He told that same story three separate times on Thursday, an indication of just how heavily Democrats plan to push that personal messaging this year.
Republicans argue that they don't oppose unemployment insurance in general and are trying to find a path forward. They blame Reid for refusing to compromise. Their objections are twofold. First, it must be paid for. But, second, Senate Republicans want to have a chance at an open amendment process.
"Well, of course this is not about trying to find a solution; it's about trying to create an issue," Senator John Cornyn, who chaired the National Republican Senatorial Committee last cycle, said Thursday. "But I think we've demonstrated that it's Senator Reid who has foreclosed any debate or improvement of the legislation in a way that will actually help the unemployed … in terms of improving job training and access to things like Pell Grants and other funding that would actually help people acquire the skills that would help them qualify for a good, high-paying job."
It's a procedural issue that has many of GOP members up in arms about the way Reid is running the Senate, but may not translate as well to an electoral message as, say, a woman selling her earthly possessions so she can go to job interviews.
Still, the amendment process seems to be the prevailing objection for Senate Republicans, and it helps explain why a three-month unemployment insurance that was fully paid for was opposed by 40 members of the party on Thursday.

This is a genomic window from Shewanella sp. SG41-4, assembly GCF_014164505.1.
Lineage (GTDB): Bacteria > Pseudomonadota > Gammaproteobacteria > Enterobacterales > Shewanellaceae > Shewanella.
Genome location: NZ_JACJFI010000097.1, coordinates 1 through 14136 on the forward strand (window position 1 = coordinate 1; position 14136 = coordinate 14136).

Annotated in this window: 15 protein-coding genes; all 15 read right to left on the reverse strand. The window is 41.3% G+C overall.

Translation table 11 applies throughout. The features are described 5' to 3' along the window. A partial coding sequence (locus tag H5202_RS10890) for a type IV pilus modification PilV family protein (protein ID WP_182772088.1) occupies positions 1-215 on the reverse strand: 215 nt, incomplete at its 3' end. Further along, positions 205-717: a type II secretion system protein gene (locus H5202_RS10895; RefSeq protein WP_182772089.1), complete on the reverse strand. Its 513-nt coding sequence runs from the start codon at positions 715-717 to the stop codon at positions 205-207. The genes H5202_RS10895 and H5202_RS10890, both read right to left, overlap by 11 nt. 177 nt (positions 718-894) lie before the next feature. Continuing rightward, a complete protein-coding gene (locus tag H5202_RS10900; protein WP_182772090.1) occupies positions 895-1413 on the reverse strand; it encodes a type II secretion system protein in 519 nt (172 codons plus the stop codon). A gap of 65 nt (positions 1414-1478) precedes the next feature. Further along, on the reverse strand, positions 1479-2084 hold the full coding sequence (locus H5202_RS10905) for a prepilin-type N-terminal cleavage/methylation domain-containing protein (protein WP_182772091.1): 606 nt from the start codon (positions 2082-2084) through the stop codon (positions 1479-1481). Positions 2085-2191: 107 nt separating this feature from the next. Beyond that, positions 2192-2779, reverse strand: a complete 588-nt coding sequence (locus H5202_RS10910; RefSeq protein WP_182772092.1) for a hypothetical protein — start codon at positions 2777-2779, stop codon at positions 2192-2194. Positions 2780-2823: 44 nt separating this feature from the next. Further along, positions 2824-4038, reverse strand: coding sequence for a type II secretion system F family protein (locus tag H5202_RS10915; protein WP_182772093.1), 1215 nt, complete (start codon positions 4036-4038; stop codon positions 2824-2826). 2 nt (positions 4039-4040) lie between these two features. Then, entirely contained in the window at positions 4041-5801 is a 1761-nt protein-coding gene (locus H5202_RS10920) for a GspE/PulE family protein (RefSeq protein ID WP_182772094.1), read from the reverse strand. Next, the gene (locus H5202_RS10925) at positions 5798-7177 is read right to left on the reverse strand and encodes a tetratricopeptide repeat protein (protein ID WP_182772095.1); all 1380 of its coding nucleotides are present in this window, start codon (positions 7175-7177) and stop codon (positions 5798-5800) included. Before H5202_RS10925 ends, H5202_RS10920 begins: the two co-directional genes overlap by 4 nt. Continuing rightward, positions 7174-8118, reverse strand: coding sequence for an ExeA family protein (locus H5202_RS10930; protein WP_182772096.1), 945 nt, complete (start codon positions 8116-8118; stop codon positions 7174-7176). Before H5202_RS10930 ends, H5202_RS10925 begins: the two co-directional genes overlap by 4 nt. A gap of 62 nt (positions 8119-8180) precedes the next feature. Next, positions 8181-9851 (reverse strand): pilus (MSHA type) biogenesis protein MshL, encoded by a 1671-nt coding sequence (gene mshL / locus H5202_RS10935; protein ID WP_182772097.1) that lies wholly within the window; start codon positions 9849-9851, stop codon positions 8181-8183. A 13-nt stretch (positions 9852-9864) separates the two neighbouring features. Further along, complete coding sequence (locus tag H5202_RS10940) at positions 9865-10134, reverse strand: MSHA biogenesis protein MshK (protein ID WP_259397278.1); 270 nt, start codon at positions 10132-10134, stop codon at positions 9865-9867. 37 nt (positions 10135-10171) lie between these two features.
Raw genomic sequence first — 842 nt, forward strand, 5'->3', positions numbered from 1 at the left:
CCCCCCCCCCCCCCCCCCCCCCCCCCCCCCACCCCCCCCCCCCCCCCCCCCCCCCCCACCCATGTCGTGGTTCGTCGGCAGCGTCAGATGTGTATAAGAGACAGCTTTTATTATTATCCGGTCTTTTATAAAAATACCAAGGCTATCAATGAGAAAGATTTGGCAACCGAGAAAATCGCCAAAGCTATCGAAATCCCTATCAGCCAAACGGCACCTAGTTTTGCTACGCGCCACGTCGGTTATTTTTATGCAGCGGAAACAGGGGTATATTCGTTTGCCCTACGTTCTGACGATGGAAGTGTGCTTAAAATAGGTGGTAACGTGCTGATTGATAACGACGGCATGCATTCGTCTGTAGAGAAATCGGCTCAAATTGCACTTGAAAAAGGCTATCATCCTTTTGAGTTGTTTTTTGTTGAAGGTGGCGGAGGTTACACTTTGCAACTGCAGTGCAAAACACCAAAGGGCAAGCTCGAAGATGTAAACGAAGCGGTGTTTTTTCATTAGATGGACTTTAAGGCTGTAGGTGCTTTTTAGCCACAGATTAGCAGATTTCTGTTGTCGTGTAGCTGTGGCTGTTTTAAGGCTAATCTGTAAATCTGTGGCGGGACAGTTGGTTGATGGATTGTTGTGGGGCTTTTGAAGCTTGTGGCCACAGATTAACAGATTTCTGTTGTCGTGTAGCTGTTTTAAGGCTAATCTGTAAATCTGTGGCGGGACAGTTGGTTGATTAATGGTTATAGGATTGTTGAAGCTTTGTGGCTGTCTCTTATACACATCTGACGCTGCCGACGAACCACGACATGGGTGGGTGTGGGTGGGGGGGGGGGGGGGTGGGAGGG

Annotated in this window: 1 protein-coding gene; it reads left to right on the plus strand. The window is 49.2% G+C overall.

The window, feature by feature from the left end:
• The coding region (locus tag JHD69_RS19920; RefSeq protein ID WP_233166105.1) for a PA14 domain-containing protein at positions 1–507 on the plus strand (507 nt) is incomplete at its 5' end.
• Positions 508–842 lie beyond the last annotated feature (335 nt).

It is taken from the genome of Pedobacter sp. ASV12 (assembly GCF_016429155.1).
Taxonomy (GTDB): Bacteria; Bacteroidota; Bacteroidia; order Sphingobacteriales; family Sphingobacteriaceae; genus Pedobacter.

Reid did offer to allow Republicans to attach a handful of amendments to the bill last month, but because he would still have the power to choose which amendments would be included, Republicans rejected it.
Senator Lisa Murkowski, an Alaska Republican who supported the paid-for version of the unemployment-insurance extension Thursday said after the vote that Democrats are unlikely to attract any more votes from her caucus unless they open up the process, implying that some Republicans are opposing the unemployment-insurance benefits on procedural grounds alone.
She also pointed to the fact that she and seven other Republican members—far more votes than Reid would need to pass the extension—introduced a fix last month that has so far gone nowhere. The proposal would have paid for the extension by preventing beneficiaries from also taking Social Security benefits. Additionally, it would have repealed the unpopular cuts to military pensions included in December's budget agreement.
"If he's really serious about addressing this," Murkowski said of Reid, "he's got a plan out there that has at least enough Republicans on to advance it and more likely more than he needs. So the answer's right there for him. Hopefully, he'll take it up."
But Murkowski seemed doubtful, noting that Reid continues to bring measures to the floor that the majority of her caucus cannot support.
"Maybe he's feeling that the optics are better for Democrats if they can say, 'Republicans don't care,'" Murkowski said. "That's unfortunate because we do care and we've got a proposal and we've got a plan that demonstrates that we do."